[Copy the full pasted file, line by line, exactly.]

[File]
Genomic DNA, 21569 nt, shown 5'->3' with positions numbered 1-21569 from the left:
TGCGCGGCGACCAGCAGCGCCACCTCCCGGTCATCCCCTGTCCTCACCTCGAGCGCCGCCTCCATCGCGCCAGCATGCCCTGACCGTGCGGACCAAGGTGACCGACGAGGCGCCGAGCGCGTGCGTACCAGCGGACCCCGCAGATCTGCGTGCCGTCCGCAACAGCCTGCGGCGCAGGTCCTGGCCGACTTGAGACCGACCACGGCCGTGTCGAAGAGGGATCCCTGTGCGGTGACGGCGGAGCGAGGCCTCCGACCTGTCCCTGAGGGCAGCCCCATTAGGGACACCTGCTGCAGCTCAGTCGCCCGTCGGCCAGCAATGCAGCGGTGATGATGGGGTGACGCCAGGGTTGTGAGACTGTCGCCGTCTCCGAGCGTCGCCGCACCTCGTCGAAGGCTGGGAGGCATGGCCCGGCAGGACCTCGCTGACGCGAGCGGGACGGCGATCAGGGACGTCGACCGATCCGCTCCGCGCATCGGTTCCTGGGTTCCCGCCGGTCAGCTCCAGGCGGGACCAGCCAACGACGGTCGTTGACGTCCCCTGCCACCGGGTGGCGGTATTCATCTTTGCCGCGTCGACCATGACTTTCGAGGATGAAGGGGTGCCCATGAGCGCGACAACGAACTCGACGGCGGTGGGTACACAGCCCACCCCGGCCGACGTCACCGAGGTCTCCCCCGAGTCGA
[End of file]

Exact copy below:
Genomic DNA, 21569 nt, shown 5'->3' with positions numbered 1-21569 from the left:
TGCGCGGCGACCAGCAGCGCCACCTCCCGGTCATCCCCTGTCCTCACCTCGAGCGCCGCCTCCATCGCGCCAGCATGCCCTGACCGTGCGGACCAAGGTGACCGACGAGGCGCCGAGCGCGTGCGTACCAGCGGACCCCGCAGATCTGCGTGCCGTCCGCAACAGCCTGCGGCGCAGGTCCTGGCCGACTTGAGACCGACCACGGCCGTGTCGAAGAGGGATCCCTGTGCGGTGACGGCGGAGCGAGGCCTCCGACCTGTCCCTGAGGGCAGCCCCATTAGGGACACCTGCTGCAGCTCAGTCGCCCGTCGGCCAGCAATGCAGCGGTGATGATGGGGTGACGCCAGGGTTGTGAGACTGTCGCCGTCTCCGAGCGTCGCCGCACCTCGTCGAAGGCTGGGAGGCATGGCCCGGCAGGACCTCGCTGACGCGAGCGGGACGGCGATCAGGGACGTCGACCGATCCGCTCCGCGCATCGGTTCCTGGGTTCCCGCCGGTCAGCTCCAGGCGGGACCAGCCAACGACGGTCGTTGACGTCCCCTGCCACCGGGTGGCGGTATTCATCTTTGCCGCGTCGACCATGACTTTCGAGGATGAAGGGGTGCCCATGAGCGCGACAACGAACTCGACGGCGGTGGGTACACAGCCCACCCCGGCCGACGTCACCGAGGTCTCCCCCGAGTCGA